Review: All Them Witches ‘Gray Sabbath’
All Them Witches: Gray Sabbath
All Them Witches don’t necessarily exhibit their influences on Sleeping Through The War—or any album for that matter
All Them Witches’ press clippings will reveal consistent comparisons to some of the ’70s biggest names as they pertain to ATW’s rumblingly powerful stoner vibe. Frontman Charles Michael Parks takes exception to one reference in particular.
“Black Sabbath is the most misleading, because none of us listens to Black Sabbath,” says Parks. “We must be in the same mindset at some points. I’ve never listened to Blue Cheer, but we all like Pink Floyd, the Grateful Dead and the Allman Brothers, real early Fleetwood Mac and Roy Buchanan. And I would count international folk music as one of my main influences.”
Oddly enough, Parks and drummer Robby Staebler enjoy ambient new age and jazz, while keyboardist Allan Van Cleave grew up exclusively with classical music and didn’t listen to rock until he was 18. That all could figure into ATW’s fourth and most ambitious album, Sleeping Through The War, featuring the band’s epic volume and density interlaced with melodic nuance. Although elements of King Crimson and Mahavishnu Orchestra seem to be woven into ATW’s new approach, those are two more bands they haven’t really explored.
“I don’t listen to a lot of music before or during writing,” says Parks. “I have a bad habit of unconsciously reusing ideas without remembering where they came from. Then it’s, ‘Aw, shit, that’s just like that Cream song.’ I like to think everything we come up with is just four idiots in a room making noise.”
One reason for the distinct differences between Sleeping Through The War and ATW’s previous catalog is the Nashville-based quartet’s deliberation in creating it. The grueling touring cycle for 2015’s Dying Surfer Meets His Maker included two European circuits, and the band’s new material was largely conceived during the brief hiatus.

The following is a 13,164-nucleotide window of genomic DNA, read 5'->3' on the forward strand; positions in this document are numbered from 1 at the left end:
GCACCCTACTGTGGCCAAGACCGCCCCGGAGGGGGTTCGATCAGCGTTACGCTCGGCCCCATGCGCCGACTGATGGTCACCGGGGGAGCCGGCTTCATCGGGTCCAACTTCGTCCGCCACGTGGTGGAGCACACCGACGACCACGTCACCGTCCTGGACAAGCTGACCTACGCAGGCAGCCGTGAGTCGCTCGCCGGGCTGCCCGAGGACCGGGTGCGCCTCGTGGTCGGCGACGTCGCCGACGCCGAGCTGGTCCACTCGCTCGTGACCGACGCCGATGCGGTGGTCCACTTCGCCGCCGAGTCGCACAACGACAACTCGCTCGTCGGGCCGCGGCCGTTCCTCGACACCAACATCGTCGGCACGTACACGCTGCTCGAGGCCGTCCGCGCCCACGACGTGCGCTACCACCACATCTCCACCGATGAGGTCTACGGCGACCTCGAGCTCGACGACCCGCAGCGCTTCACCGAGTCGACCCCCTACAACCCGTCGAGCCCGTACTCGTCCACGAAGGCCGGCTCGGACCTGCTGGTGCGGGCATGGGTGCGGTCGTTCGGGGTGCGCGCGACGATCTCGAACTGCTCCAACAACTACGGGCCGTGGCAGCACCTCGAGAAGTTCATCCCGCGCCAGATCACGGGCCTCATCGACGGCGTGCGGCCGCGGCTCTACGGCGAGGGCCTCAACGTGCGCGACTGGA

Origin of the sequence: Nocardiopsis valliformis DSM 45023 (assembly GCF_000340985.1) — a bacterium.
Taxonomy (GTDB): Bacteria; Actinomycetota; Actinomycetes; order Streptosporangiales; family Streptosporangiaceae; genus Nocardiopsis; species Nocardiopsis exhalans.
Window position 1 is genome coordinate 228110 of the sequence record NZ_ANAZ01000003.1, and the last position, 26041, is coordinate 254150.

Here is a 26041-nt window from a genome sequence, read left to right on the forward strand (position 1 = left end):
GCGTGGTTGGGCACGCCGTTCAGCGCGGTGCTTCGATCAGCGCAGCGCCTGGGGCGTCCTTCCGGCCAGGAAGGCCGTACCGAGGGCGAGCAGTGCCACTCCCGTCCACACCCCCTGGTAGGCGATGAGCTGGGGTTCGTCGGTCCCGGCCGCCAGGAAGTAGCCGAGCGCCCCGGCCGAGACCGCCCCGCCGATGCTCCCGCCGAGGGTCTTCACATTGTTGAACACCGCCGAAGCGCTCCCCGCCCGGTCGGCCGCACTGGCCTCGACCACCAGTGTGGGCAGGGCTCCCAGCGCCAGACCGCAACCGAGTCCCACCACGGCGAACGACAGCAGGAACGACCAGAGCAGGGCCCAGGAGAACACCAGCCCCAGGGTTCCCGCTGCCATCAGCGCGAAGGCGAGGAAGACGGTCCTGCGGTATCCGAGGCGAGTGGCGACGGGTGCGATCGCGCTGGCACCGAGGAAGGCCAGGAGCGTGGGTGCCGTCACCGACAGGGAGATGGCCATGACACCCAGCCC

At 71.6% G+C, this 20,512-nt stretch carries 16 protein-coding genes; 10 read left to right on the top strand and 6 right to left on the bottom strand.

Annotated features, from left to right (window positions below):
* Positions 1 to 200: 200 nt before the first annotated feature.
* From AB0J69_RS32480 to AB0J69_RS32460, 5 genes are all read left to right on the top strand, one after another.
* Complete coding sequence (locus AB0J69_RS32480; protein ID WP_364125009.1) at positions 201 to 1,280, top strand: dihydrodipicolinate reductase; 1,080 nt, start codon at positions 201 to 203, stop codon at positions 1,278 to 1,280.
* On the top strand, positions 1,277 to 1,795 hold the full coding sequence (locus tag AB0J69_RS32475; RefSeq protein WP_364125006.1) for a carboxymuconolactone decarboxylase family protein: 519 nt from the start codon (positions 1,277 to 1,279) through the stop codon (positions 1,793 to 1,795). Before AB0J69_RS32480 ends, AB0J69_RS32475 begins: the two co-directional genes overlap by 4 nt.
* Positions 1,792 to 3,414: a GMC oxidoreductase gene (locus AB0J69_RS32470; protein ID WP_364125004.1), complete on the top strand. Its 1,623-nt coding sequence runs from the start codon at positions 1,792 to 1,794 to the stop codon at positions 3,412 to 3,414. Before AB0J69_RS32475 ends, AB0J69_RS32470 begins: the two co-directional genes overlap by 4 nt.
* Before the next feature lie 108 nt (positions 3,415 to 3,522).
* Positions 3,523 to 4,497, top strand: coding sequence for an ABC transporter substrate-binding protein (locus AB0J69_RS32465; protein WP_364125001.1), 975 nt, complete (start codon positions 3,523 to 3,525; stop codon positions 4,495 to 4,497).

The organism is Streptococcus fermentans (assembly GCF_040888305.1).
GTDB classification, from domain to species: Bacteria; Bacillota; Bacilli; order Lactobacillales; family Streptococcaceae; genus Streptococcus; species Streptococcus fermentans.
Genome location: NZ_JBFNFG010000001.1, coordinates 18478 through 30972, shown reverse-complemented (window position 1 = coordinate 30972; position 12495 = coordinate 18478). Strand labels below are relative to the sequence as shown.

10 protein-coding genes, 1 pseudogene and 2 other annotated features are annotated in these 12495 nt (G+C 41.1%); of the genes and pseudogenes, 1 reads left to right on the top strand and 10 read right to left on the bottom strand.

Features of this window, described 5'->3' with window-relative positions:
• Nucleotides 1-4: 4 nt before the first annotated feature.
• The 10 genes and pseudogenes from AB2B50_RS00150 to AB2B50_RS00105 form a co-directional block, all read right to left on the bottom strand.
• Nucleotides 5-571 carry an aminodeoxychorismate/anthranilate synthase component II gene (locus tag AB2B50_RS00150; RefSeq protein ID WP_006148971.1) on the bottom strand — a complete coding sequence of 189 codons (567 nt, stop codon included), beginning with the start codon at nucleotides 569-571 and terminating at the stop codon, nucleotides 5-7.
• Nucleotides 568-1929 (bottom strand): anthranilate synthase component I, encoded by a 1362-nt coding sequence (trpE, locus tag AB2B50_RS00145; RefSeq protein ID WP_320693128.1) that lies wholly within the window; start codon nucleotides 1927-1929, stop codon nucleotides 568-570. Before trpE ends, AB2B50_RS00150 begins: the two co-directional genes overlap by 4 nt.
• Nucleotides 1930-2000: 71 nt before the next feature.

“Usually we go into the studio with maybe half the songs done,” says Parks. “This time, we had four days to write. New West has an artist house/venue in Athens, Ga., so we got to stay there, we wrote it, went back to Europe, then we came back and had five days to record. It was good going into the studio knowing where you were going.”
The new album’s sonic shift could also be partially attributed to renowned producer Dave Cobb, who served as ATW’s first actual producer. The process could’ve been traumatic, but Cobb was a perfect fit. “He’s a normal, easy-to-get-along-with guy, and he just knows where things should go,” says Parks. “He works the same way we do, by experimentation, so it was super easy. He likes to make art.”
Sleeping Through The War’s evolution is significant in light of the band’s short history. Then-recent transplant Staebler met guitarist Ben McLeod at a Nashville bar in 2012, then Parks, Staebler’s retail workmate, offered to play bass although he was primarily a guitarist. Van Cleave laid down keys on the first album, returned to tour and joined by default. The foursome’s chemistry is so strong they no longer practice or even hang together; they reassemble to write, record and tour.
Parks concedes the stoner-rock label was once applicable to All Them Witches but attributes their fluidity to his songwriting style. “I have material for two or three songs in my head, but I like to shove them all into one song,” he says. “So it’s an unusable length for radio. Being scatterbrained is how I like to write, and I haven’t found a way to get un-scatterbrained. I like who and where I am, so I don’t need to change yet.”